Authors, directors, and game designers have approached the topic from a variety of angles and in every major media. Novels such as the Hugo Award-winning A Canticle for Leibowitz tell of a reemerging civilization several hundred years after the bombs fell, likening the civilization of the North American survivors to that of the Dark Ages in Europe. In a similar vein, the book The City of Ember ties a nuclear holocaust in with the tale of a new civilization's rise. In some, the holocaust seems complete. Nevil Shute's 1957 novel On the Beach, for instance, chronicles the extinction of the human race by radioactive fallout in the months following a massive nuclear war; "There Will Come Soft Rains", a short story by Ray Bradbury, depicts a world of alarm clocks and robotic vacuum cleaners operating endlessly in the absence of their owners. The notable 1963 French art house film, La jetée, is set in the post-World War III Parisian underground and the experiments that try to free humanity from its nuclear wasteland. Planet of the Apes's film franchise alternates between a post-, pre- and, in its fifth entry, post-nuclear war world. The 1979 TV series Buck Rogers in the 25th Century showed the mutant-inhabited crumbling ruins of Chicago (in stark contrast to the gleaming metropolis of New Chicago on the horizon) five centuries after a professed 1987 nuclear exchange that had devastated the world and impeded civilization for centuries; (it was later mentioned that only the Egyptian pyramids and Mount Rushmore had survived this nuclear holocaust unscathed.) The early 1980s also featured a small wave of made for television movies, such as Threads in Britain or The Day After and Testament in the United States, dramatizing the devastating effects on civilization of a world nuclear war. The Terminator franchise is oriented around a nuclear holocaust (called "Judgement Day") triggered by a rogue artificial intelligence. Although not set on Earth, the reimagined Battlestar Galactica TV series depicts a human civilization inhabiting a system of twelve planets, where a race of robots known as Cylons, created by humans, rebel and carry out the Destruction of the Twelve Colonies by a nuclear holocaust. In other works, such as the Fallout series of video games, in which, in the year 2077, the world was wiped clean in an atomic holocaust. The nuclear holocaust is used as a backdrop to a dystopian tale of mutant monsters and beasts. In many of these works, a partly forgotten nuclear holocaust provides a backdrop to a new creation story.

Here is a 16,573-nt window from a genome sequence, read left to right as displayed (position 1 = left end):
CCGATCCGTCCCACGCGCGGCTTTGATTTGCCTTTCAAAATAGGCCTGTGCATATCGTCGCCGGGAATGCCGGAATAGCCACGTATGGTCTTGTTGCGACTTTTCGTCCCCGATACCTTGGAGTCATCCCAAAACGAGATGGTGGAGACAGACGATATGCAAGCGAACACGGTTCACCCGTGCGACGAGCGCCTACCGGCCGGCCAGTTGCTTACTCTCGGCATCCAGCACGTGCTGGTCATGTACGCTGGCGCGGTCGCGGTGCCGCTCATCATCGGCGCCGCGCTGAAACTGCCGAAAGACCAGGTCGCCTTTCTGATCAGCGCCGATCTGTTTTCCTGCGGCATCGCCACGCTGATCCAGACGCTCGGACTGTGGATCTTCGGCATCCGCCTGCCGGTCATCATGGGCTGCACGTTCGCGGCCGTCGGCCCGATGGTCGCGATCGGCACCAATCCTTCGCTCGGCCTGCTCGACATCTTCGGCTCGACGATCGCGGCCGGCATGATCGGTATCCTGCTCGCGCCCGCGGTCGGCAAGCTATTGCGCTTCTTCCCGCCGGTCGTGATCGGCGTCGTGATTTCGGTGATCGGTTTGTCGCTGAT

- List of nuclear holocaust fiction
- Mutual assured destruction
- Nuclear deterrent
- Nuclear weapons in popular culture
- Nuclear winter
- World War III
- ^ American Heritage Dictionary definition of "holocaust"
- ^ Reginald Glossop, The Orphan of Space (London: G. MacDonald, 1926) -- p 303 for the words quoted prior to "atomic destruction"; "atomic destruction" is on p. 306. The atomic weapon of the book is planted in the office of the Soviet dictator who, with German help and Chinese mercenaries, is preparing the takeover of Western Europe -- a strangely prescient book, biological warfare, cellular phones, a version of the Gaia hypothesis, and an atomic weapon.
- ^ See in http://www.berkeleyinternet.com/holocaust/ the paragraph preceding footnote 38
- ^ President Bush in August 2007: “Iran’s pursuit of technology that could lead to nuclear weapons threatens to put a region already known for instability and violence under the shadow of a nuclear holocaust." http://www.timesonline.co.uk/tol/news/world/us_and_americas/article2343791.ece -- The headline of the article: Bush ... Iran bomb ... warning of 'holocaust'. For the 1970s increasing employment of "Holocaust" in the sense of mass murder of Jews see http://www.berkeleyinternet.com/holocaust/#Post1965
- Nuclear Holocausts: Atomic War in Fiction, By Paul Brians, Professor of English, Washington State University, Pullman, Washington